The hurricane and I are sitting side by side on the subway, lurching uptown after work.

He’s talking about something, I’m thinking about something else, and he slaps his substantial hand over mine.

“What are you doing,” he asks.

I look down. My right hand is squeezing my left. My nails, short, as always, but not short enough, dig into my skin. I am wringing my hands.

My right hand drops the left and I shrug.

“I’m thinking.”

The train throttles through the underground tunnels and the people riding, sitting, standing, blocking their ears with music, their sight with games and books, hurtle through space and time, riding a slow-moving rocket back home.

I’m stuck in a moment. Sitting on that subway bench, speeding by the dirty, tiled walls.


I am speculating about when I’ll be getting around to cleaning my apartment. It seems that I feel that I have more important things to do, including nap, pet my dog, eat breakfast, drink coffee, pace, play with my dog, read about the cannibal cop who’s on trial for conspiring to kidnap and cook his wife and his college friend, and wonder if Bill O’Reilly is not actually an angry old man with a microphone, but an oracle who speaks in riddles.

I feels like I have a conjoined twin stuck to my liver or maybe rattling around my blood stream. And I wonder how I can reason with her in order to get her to vacuum the carpets and scrub the tub.

She, of course, doesn’t understand why I don’t just get up and clean. If I were crazy enough to talk to her out loud, I would say, “because I’m trying to write.”

But, if I say that, she’ll cross her arms with an “I told you so” smile. I hate it when she smirks at me.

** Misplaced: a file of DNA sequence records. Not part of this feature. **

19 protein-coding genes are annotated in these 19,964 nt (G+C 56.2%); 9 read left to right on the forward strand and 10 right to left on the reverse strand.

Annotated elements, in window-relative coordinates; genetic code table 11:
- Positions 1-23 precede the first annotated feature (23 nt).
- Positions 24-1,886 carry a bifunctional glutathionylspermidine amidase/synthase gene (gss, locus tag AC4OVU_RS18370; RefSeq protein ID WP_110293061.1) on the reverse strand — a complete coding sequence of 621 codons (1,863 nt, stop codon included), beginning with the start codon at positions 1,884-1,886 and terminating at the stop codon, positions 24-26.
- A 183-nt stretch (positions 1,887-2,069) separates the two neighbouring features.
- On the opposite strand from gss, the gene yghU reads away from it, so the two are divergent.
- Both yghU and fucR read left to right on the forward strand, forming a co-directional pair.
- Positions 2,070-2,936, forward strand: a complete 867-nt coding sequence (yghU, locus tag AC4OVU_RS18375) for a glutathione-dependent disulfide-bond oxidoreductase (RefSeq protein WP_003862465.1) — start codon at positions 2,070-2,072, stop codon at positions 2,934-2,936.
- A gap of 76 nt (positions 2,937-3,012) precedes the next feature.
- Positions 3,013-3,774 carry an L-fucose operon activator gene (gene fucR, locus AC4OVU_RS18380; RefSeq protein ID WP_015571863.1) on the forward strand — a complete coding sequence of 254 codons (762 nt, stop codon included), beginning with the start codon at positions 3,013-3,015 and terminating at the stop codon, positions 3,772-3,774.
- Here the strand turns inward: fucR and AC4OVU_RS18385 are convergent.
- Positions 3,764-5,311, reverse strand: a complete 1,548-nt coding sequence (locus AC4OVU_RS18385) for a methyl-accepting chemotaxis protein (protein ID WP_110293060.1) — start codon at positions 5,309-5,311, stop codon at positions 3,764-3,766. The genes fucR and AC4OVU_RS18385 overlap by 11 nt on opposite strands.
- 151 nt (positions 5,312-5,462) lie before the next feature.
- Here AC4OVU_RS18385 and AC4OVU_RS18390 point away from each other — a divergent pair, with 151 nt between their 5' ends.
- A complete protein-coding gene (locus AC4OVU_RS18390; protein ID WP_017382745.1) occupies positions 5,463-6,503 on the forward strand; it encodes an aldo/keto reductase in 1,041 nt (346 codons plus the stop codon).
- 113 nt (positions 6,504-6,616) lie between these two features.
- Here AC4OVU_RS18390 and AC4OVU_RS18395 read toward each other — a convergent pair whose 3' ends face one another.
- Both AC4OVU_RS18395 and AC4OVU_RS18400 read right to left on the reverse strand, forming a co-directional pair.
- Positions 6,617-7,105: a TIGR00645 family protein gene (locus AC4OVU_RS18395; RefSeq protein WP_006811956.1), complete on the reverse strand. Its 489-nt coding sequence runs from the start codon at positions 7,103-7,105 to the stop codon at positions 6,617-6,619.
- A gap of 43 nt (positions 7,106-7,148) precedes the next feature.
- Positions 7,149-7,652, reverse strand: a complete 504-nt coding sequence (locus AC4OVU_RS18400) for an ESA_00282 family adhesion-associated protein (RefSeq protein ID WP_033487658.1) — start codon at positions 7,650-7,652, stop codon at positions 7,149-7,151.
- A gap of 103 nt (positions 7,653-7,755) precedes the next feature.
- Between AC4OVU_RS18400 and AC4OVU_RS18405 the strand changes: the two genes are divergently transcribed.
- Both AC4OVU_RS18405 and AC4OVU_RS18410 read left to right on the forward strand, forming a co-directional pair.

Lately, this psychic twin of mine is getting on my nerves.

We haven’t been seeing eye to eye.


There are three things I do well.

Walk, write, and worry.

Walking comes as naturally to me as breathing. It’s the loose whip-stitch that sews the Frankenstein quilt I call my life together. I was one of those toddlers who refused to walk or even practice walking, until I knew how. One day, I simply stood up and took a step and then another step. I’ve been walking ever since.

Writing’s a special skills I ignored for a long time. But it kept showing up. Stories wanted to be told and they wanted me to tell them. So, here I am, clacking away instead of cleaning.

I come by worrying naturally. My mother is a great worrier. She used to set aside time to worry, as if it were a treasured hobby. I try not to do it, since it doesn’t do much good; I don’t know if it’s the change in weather, or my impending trip to Alaska, the lack of direction in my life, or that I’ve discovered a sleeping dog where my considerable stash of ambition used to lay, but I’ve been worrying a lot lately.

It’s bugging me out.


NASA’s advertising for a couple to go on a rocket ship for five hundred day trip to Mars and back in 2018. They’re looking for a married couple, but I’m thinking about applying, anyway.